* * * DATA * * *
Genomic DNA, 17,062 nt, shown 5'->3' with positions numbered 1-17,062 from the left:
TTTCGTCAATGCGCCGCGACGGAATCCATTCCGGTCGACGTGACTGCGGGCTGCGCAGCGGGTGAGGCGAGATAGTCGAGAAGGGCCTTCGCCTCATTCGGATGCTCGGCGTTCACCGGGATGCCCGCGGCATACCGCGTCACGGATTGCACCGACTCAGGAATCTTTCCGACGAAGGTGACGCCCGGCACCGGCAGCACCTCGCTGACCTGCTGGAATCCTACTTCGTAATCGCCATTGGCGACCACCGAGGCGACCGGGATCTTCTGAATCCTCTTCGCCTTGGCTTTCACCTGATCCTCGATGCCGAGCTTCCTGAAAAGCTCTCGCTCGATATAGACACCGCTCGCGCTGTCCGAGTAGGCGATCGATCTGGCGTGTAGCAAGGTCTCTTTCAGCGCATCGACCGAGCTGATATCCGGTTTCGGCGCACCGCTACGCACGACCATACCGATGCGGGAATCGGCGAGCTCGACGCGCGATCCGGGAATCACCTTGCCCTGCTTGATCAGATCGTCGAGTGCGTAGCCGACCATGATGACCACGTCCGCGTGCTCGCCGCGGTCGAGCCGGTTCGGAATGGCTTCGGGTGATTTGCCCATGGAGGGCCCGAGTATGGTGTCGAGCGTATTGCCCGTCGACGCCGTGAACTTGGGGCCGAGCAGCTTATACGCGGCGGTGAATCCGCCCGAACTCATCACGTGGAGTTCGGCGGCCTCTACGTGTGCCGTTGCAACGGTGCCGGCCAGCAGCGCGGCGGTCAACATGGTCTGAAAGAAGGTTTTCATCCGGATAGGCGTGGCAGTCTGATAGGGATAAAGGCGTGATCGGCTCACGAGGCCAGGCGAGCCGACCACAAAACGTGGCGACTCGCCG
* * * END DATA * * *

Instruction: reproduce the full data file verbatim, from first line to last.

Genomic DNA, 17,062 nt, shown 5'->3' with positions numbered 1-17,062 from the left:
TTTCGTCAATGCGCCGCGACGGAATCCATTCCGGTCGACGTGACTGCGGGCTGCGCAGCGGGTGAGGCGAGATAGTCGAGAAGGGCCTTCGCCTCATTCGGATGCTCGGCGTTCACCGGGATGCCCGCGGCATACCGCGTCACGGATTGCACCGACTCAGGAATCTTTCCGACGAAGGTGACGCCCGGCACCGGCAGCACCTCGCTGACCTGCTGGAATCCTACTTCGTAATCGCCATTGGCGACCACCGAGGCGACCGGGATCTTCTGAATCCTCTTCGCCTTGGCTTTCACCTGATCCTCGATGCCGAGCTTCCTGAAAAGCTCTCGCTCGATATAGACACCGCTCGCGCTGTCCGAGTAGGCGATCGATCTGGCGTGTAGCAAGGTCTCTTTCAGCGCATCGACCGAGCTGATATCCGGTTTCGGCGCACCGCTACGCACGACCATACCGATGCGGGAATCGGCGAGCTCGACGCGCGATCCGGGAATCACCTTGCCCTGCTTGATCAGATCGTCGAGTGCGTAGCCGACCATGATGACCACGTCCGCGTGCTCGCCGCGGTCGAGCCGGTTCGGAATGGCTTCGGGTGATTTGCCCATGGAGGGCCCGAGTATGGTGTCGAGCGTATTGCCCGTCGACGCCGTGAACTTGGGGCCGAGCAGCTTATACGCGGCGGTGAATCCGCCCGAACTCATCACGTGGAGTTCGGCGGCCTCTACGTGTGCCGTTGCAACGGTGCCGGCCAGCAGCGCGGCGGTCAACATGGTCTGAAAGAAGGTTTTCATCCGGATAGGCGTGGCAGTCTGATAGGGATAAAGGCGTGATCGGCTCACGAGGCCAGGCGAGCCGACCACAAAACGTGGCGACTCGCCG